The Council on American-Islamic Relations, or CAIR, released a first of its kind report in Oklahoma that documents some Muslim-Americans complaints of civil rights violations in our state.
From screaming at a Muslim family in a restaurant without provocation to being passed over for a job because of a religious article of clothing, those things are happening in our state according to the CAIR Oklahoma Civil Rights report released just Wednesday.
CAIR said it investigates all reports of discrimination, and that in the last year 42 percent of those reports did show evidence of discrimination, according to civil rights director Veronica Laizure.
Many times that discrimination happens after reports of terrorist attacks like the most recent attack in San Bernardino in early December. Authorities called the shooters Muslim radicals.
“Every time an incident occurs we notice a spike in Islamophobic incidents,” said Laizure.
In the last year, the majority of complaints32 percent– are denial of religious accommodation. A close second at 27-percent are harassment related.
CAIR board chairman Saad Mohammed said he’s had his fair share of tough encounters too. He talked to Fox 25 about teaching himself to see the positive in people even when a large group attacked his character and religion during an educational talk at a Christian church.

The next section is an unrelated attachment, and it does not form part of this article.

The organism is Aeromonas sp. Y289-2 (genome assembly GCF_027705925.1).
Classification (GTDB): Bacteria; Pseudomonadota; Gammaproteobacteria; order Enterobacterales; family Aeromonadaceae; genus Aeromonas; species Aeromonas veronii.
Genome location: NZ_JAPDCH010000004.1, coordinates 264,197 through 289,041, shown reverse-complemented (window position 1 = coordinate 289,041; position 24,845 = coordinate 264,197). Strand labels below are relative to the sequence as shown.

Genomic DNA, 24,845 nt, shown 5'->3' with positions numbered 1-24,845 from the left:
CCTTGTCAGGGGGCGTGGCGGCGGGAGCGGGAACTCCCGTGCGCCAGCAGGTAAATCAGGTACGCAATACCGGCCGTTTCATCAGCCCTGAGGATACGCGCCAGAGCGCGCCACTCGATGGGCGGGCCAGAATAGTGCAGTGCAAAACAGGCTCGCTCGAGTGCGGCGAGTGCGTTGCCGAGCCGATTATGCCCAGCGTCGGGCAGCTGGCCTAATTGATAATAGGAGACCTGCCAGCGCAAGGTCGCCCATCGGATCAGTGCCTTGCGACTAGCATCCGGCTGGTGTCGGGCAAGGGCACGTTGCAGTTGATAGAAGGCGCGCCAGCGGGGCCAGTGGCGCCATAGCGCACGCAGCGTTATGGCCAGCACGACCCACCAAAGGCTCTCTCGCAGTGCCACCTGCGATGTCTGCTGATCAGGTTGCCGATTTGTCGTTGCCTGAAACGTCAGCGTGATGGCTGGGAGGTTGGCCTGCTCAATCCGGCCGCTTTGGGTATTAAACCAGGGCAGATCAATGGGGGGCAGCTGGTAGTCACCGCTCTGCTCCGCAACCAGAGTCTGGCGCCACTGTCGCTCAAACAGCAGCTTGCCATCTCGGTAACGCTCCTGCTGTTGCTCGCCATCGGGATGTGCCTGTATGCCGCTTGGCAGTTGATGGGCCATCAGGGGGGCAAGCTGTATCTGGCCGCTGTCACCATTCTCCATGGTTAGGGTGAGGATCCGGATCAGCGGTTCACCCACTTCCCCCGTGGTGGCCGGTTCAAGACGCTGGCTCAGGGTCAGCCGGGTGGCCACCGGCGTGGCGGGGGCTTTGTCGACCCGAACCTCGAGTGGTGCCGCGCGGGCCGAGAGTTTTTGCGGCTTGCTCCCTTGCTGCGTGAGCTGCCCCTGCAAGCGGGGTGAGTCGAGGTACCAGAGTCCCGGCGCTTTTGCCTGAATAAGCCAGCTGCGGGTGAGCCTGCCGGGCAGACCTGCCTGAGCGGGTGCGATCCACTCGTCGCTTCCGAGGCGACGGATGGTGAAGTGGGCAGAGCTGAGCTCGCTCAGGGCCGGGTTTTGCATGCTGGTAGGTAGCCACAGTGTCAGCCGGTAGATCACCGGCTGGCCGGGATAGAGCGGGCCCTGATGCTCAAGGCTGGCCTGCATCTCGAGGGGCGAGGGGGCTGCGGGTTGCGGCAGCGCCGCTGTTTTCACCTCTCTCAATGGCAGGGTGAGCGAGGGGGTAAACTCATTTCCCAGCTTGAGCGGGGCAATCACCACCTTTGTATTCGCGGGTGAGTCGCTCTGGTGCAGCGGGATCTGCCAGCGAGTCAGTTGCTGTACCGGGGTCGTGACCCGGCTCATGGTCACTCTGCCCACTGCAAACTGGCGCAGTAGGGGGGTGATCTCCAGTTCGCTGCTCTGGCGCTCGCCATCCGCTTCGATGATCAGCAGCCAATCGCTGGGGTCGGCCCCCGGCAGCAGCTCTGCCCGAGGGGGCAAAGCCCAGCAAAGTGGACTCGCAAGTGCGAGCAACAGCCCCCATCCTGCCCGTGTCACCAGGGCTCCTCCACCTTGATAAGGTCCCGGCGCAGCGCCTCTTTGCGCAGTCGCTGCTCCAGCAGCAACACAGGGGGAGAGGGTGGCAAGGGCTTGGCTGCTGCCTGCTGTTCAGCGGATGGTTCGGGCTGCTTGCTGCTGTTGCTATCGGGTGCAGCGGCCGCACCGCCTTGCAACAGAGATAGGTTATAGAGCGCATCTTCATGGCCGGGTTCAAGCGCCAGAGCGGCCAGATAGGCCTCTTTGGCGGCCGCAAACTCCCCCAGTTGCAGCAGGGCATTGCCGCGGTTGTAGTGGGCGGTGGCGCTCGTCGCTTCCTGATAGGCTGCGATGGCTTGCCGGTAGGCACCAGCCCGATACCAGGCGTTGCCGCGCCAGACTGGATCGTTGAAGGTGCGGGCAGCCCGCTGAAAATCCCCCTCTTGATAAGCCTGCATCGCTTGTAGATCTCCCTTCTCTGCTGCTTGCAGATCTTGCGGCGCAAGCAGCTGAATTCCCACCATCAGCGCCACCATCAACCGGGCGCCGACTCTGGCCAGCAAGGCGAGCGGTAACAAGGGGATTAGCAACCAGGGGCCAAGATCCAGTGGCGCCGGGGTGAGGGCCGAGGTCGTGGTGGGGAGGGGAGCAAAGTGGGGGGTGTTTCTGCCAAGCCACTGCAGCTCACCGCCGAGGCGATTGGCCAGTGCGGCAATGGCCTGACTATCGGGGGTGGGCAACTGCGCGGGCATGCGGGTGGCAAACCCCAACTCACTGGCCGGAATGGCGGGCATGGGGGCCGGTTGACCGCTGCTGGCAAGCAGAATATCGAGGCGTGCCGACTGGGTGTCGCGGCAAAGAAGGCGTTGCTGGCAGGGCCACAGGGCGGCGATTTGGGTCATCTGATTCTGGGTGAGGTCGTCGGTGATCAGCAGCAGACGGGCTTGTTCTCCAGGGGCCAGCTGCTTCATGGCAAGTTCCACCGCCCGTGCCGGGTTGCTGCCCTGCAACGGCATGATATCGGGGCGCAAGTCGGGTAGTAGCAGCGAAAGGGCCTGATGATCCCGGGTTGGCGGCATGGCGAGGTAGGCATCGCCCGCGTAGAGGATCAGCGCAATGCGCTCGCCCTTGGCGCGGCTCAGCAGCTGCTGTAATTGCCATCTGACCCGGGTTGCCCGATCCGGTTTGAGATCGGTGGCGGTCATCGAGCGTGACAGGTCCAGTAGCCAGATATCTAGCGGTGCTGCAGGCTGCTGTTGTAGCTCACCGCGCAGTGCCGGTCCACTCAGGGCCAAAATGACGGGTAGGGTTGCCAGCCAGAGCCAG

“I don’t want to mention the church, but it was a very trying night, and that was the most difficult time I have had,” said Mohammed
Another harassment complaint happened in an Edmond restaurant this summer. Laizure says a man came to a Muslim family’s table and threatened the women and children.
According to the report, police were called. Laizure said that people who verbally attack innocent families have one goal.
“To make American-Muslims feel like they are not fully part of American society. It makes them feel like they cannot all of the same activities, the same rights that everyone else can enjoy, simply because of their faith,” said Laizure.
Mohammed said his goal is to continue educational speeches in Oklahoma, so that he can remind his community about what Oklahoma Muslims are looking for.
“We are American people living in this country and trying our best to help ourselves and our community. We are trying to help our society. Even if we are from abroad, we are in this country to be a benefit. Not a burden,” said Mohammed.
The biggest civil rights victory for Oklahoma Muslims in 2015 went all the way to the US Supreme Court. Fox 25 told you about it in June. Samantha Elauf from Tulsa was not hired for a clothing sales job because of her hijab. She sued and the court ruled in her favor.
CAIR Oklahoma said it plans to make the Civil Rights report a yearly release. This way it can track any changes in the treatment of the Muslim community in Oklahoma.